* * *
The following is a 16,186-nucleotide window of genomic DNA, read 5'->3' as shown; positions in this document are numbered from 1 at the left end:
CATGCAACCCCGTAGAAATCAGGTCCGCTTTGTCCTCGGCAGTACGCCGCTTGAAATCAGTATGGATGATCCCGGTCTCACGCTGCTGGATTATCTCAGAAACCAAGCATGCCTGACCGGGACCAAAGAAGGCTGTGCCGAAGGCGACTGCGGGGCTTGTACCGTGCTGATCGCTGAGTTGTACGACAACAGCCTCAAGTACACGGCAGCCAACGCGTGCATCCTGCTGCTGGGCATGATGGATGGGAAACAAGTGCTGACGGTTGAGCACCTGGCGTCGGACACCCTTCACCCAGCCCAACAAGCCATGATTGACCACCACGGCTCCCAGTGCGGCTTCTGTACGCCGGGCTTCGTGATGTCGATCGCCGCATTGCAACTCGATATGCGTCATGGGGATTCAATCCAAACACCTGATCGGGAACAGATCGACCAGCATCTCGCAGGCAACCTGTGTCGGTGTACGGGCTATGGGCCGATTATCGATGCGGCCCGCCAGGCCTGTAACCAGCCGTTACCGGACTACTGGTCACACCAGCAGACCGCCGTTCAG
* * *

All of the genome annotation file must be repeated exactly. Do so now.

The following is a 16,186-nucleotide window of genomic DNA, read 5'->3' as shown; positions in this document are numbered from 1 at the left end:
CATGCAACCCCGTAGAAATCAGGTCCGCTTTGTCCTCGGCAGTACGCCGCTTGAAATCAGTATGGATGATCCCGGTCTCACGCTGCTGGATTATCTCAGAAACCAAGCATGCCTGACCGGGACCAAAGAAGGCTGTGCCGAAGGCGACTGCGGGGCTTGTACCGTGCTGATCGCTGAGTTGTACGACAACAGCCTCAAGTACACGGCAGCCAACGCGTGCATCCTGCTGCTGGGCATGATGGATGGGAAACAAGTGCTGACGGTTGAGCACCTGGCGTCGGACACCCTTCACCCAGCCCAACAAGCCATGATTGACCACCACGGCTCCCAGTGCGGCTTCTGTACGCCGGGCTTCGTGATGTCGATCGCCGCATTGCAACTCGATATGCGTCATGGGGATTCAATCCAAACACCTGATCGGGAACAGATCGACCAGCATCTCGCAGGCAACCTGTGTCGGTGTACGGGCTATGGGCCGATTATCGATGCGGCCCGCCAGGCCTGTAACCAGCCGTTACCGGACTACTGGTCACACCAGCAGACCGCCGTTCAG